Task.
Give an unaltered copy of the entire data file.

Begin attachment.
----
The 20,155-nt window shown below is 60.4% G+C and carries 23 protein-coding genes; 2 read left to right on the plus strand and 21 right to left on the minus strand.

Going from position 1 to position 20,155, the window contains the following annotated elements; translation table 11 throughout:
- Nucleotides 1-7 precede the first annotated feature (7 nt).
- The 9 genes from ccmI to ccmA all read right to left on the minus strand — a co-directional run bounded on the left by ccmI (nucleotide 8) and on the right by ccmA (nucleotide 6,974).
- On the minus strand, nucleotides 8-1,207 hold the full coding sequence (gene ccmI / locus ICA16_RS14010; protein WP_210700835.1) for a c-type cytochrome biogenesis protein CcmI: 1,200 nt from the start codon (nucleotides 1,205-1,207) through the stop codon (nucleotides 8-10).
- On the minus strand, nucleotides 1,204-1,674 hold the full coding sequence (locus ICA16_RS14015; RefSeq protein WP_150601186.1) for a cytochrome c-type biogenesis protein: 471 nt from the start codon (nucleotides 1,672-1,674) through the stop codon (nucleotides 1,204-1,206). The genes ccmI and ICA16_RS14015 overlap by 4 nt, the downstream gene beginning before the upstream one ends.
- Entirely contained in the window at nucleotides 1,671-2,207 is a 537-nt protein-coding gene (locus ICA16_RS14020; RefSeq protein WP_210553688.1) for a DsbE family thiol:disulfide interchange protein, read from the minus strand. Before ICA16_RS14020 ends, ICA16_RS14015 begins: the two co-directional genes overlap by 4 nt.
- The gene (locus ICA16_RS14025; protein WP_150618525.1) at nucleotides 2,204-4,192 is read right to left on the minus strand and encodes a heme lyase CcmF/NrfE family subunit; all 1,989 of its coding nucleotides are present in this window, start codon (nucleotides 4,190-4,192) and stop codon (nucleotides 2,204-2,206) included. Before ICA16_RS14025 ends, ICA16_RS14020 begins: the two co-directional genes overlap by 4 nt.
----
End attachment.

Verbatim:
The 20,155-nt window shown below is 60.4% G+C and carries 23 protein-coding genes; 2 read left to right on the plus strand and 21 right to left on the minus strand.

Going from position 1 to position 20,155, the window contains the following annotated elements; translation table 11 throughout:
- Nucleotides 1-7 precede the first annotated feature (7 nt).
- The 9 genes from ccmI to ccmA all read right to left on the minus strand — a co-directional run bounded on the left by ccmI (nucleotide 8) and on the right by ccmA (nucleotide 6,974).
- On the minus strand, nucleotides 8-1,207 hold the full coding sequence (gene ccmI / locus ICA16_RS14010; protein WP_210700835.1) for a c-type cytochrome biogenesis protein CcmI: 1,200 nt from the start codon (nucleotides 1,205-1,207) through the stop codon (nucleotides 8-10).
- On the minus strand, nucleotides 1,204-1,674 hold the full coding sequence (locus ICA16_RS14015; RefSeq protein WP_150601186.1) for a cytochrome c-type biogenesis protein: 471 nt from the start codon (nucleotides 1,672-1,674) through the stop codon (nucleotides 1,204-1,206). The genes ccmI and ICA16_RS14015 overlap by 4 nt, the downstream gene beginning before the upstream one ends.
- Entirely contained in the window at nucleotides 1,671-2,207 is a 537-nt protein-coding gene (locus ICA16_RS14020; RefSeq protein WP_210553688.1) for a DsbE family thiol:disulfide interchange protein, read from the minus strand. Before ICA16_RS14020 ends, ICA16_RS14015 begins: the two co-directional genes overlap by 4 nt.
- The gene (locus ICA16_RS14025; protein WP_150618525.1) at nucleotides 2,204-4,192 is read right to left on the minus strand and encodes a heme lyase CcmF/NrfE family subunit; all 1,989 of its coding nucleotides are present in this window, start codon (nucleotides 4,190-4,192) and stop codon (nucleotides 2,204-2,206) included. Before ICA16_RS14025 ends, ICA16_RS14020 begins: the two co-directional genes overlap by 4 nt.